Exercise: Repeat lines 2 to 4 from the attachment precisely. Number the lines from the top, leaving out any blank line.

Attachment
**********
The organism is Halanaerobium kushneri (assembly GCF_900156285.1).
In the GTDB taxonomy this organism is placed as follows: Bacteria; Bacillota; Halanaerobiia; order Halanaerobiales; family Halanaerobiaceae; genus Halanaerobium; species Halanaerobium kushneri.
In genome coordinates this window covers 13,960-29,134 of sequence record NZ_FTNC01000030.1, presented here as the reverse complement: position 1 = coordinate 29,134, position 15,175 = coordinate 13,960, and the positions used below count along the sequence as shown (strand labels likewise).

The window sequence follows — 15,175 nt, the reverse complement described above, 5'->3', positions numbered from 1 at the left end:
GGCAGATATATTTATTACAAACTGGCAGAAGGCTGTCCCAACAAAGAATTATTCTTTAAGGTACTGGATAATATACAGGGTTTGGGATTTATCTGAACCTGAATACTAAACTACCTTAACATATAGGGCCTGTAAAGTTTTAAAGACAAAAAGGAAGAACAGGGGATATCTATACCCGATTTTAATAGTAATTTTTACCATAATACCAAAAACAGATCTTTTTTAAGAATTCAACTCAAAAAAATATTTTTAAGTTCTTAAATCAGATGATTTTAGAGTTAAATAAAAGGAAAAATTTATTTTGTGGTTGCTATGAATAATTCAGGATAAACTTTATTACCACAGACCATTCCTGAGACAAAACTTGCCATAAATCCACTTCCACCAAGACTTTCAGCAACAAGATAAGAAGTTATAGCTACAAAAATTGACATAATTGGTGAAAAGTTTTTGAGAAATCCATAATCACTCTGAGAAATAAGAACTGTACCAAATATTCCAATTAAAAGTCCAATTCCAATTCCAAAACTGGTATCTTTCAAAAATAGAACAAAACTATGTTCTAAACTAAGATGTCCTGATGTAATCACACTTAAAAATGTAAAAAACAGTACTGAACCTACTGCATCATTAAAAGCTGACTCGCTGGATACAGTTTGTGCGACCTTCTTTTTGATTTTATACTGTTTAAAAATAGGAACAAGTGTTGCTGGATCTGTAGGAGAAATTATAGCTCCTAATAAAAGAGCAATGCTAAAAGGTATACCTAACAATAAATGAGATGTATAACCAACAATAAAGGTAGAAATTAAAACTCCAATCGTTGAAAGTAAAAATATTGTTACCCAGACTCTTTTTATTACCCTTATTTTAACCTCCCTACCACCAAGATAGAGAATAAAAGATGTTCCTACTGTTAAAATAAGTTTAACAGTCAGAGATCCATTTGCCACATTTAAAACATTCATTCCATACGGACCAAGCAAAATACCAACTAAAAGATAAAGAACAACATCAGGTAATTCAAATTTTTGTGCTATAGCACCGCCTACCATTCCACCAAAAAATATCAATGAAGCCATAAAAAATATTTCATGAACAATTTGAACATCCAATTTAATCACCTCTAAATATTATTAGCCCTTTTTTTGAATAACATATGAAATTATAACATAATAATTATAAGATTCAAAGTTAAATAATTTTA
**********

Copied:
In the GTDB taxonomy this organism is placed as follows: Bacteria; Bacillota; Halanaerobiia; order Halanaerobiales; family Halanaerobiaceae; genus Halanaerobium; species Halanaerobium kushneri.
In genome coordinates this window covers 13,960-29,134 of sequence record NZ_FTNC01000030.1, presented here as the reverse complement: position 1 = coordinate 29,134, position 15,175 = coordinate 13,960, and the positions used below count along the sequence as shown (strand labels likewise).

The window sequence follows — 15,175 nt, the reverse complement described above, 5'->3', positions numbered from 1 at the left end: